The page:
The Delaware Court of Chancery has refused to dismiss a breach of fiduciary duty claim brought against the directors of infoGROUP, Inc. by former shareholder, the New Jersey Carpenters Pension Fund. NJC Pension Fund alleged that the disinterested and independent board of directors came under the control of the beneficial owner of approximately 37% of infoGROUP's outstanding common stock, Vinod Gupta. In addition to being the largest shareholder of infoGROUP, Mr. Gupta was also infoGROUP's founder, and served as its CEO and Chairman of the Board. NJC Pension Fund alleged that Mr. Gupta possessed power over infoGROUP's board of directors, which was derived from a pattern of threats and other irrational actions aimed at the directors by Mr. Gupta. In light of this pattern of intimidation, NJC Pension Fund alleged that Mr. Gupta forced the seemingly disinterested board to approve the sale of infoGROUP at an inopportune time, at an unfair price, and while utilizing a flawed and inadequate sales process. As such, NJC Pension Fund alleged that the directors lost their independence and breached their duty of loyalty in connection with their approval of the sale of infoGROUP.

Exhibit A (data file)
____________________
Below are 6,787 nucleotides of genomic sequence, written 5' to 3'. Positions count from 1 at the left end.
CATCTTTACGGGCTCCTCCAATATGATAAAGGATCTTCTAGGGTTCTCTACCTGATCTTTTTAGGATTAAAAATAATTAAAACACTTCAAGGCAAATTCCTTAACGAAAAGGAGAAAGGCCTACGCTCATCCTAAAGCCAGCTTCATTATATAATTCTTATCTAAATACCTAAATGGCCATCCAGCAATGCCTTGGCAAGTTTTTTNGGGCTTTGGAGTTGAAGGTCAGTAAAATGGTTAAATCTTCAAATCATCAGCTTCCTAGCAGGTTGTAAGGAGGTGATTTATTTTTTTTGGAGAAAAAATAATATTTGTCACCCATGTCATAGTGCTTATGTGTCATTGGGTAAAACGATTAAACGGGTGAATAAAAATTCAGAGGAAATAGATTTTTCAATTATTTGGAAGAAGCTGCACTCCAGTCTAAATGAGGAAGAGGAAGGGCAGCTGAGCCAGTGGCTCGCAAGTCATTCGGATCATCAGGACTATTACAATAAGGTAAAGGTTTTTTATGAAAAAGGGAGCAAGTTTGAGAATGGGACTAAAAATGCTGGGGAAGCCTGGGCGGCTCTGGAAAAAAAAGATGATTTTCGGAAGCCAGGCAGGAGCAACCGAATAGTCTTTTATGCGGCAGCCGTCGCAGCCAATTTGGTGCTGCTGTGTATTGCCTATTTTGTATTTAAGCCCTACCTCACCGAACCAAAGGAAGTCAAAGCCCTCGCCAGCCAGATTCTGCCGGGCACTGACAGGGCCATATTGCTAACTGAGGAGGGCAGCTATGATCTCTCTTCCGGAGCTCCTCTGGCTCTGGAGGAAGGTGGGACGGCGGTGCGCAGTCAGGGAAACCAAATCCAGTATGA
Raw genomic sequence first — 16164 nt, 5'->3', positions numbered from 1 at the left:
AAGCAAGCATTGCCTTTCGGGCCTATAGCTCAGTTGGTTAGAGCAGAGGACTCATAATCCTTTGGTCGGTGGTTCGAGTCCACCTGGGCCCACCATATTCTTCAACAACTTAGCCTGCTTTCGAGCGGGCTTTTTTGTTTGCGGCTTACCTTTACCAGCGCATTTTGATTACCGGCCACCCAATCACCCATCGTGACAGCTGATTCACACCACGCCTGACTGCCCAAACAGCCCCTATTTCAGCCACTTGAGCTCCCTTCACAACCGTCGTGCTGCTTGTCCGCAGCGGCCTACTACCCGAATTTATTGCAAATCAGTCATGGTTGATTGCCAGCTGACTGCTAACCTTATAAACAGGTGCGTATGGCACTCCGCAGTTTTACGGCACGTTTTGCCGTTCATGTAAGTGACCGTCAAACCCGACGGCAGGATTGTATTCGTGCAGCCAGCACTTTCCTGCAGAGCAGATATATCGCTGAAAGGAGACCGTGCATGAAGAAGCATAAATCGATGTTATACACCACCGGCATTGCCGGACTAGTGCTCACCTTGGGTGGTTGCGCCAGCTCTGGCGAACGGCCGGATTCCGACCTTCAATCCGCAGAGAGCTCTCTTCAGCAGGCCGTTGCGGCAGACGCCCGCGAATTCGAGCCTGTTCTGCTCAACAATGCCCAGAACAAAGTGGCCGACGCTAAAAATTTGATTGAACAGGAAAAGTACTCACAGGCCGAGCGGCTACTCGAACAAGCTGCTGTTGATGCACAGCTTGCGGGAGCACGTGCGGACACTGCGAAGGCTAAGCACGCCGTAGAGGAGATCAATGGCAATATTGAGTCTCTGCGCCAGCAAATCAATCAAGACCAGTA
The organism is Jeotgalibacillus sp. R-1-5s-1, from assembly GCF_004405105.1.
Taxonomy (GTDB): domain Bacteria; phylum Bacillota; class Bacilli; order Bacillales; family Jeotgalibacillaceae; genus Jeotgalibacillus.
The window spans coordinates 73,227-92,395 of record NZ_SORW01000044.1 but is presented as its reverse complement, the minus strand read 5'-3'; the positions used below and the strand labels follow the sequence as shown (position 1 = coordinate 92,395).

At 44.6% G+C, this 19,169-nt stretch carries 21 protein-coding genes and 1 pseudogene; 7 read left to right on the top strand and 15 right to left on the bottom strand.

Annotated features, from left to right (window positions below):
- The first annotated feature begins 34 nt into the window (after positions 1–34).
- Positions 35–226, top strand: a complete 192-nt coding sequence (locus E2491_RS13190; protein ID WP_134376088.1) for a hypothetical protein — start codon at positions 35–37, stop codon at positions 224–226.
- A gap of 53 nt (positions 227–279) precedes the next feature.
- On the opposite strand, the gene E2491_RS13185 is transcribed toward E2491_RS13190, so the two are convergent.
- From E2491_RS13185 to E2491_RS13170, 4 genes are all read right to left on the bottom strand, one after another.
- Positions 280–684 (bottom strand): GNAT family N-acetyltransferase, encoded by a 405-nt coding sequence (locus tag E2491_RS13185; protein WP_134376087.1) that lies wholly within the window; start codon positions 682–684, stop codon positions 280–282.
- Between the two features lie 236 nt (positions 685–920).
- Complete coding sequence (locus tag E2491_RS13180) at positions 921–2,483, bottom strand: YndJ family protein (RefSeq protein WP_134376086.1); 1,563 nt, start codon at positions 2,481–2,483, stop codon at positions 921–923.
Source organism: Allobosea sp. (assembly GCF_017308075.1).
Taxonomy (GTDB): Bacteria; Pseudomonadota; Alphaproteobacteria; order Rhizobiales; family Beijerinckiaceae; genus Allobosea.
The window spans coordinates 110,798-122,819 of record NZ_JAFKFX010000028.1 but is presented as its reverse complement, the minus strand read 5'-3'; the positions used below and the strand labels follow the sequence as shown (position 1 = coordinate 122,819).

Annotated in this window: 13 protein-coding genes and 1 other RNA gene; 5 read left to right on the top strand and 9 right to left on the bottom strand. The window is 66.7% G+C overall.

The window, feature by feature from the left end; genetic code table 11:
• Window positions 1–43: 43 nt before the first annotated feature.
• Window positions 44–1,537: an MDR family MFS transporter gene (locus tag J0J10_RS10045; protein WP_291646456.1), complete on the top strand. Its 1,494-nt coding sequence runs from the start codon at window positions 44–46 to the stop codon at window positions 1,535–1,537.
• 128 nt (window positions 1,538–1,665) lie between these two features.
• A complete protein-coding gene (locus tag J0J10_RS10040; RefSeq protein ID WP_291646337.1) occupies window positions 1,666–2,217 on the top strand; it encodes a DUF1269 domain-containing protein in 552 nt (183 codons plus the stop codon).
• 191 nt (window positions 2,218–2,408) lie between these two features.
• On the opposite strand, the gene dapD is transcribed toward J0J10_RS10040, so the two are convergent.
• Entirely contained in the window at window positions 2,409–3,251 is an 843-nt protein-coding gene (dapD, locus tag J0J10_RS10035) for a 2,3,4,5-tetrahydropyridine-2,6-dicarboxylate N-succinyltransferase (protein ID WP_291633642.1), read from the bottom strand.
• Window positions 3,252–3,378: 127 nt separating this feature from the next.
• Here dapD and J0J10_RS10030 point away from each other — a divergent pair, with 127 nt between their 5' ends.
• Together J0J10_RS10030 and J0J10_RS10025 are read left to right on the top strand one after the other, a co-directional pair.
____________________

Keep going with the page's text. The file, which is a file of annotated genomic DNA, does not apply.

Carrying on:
The Court held that NJC Pension Fund's claim survived the defendant directors' motion to dismiss because NJC Pension Fund sufficiently alleged that the sale was not approved by a disinterested and independent majority of the directors. The Court found that Mr. Gupta's desperate need for liquidity and his personal financial stake in the transaction rendered him an interested director. Moreover, the Court found that even though the other directors were not financially dependent on, nor did they have close familial relationships with Mr. Gupta, one may reasonably infer that NJC Pension Fund's allegations of intimidation could render the directors non-independent for purposes of voting on the sale.
New Jersey Carpenters Pension Fund v. infoGROUP, Inc., C.A. No. 5334-VCN (Del. Ch. Sept. 30, 2011, revised Oct. 6, 2011)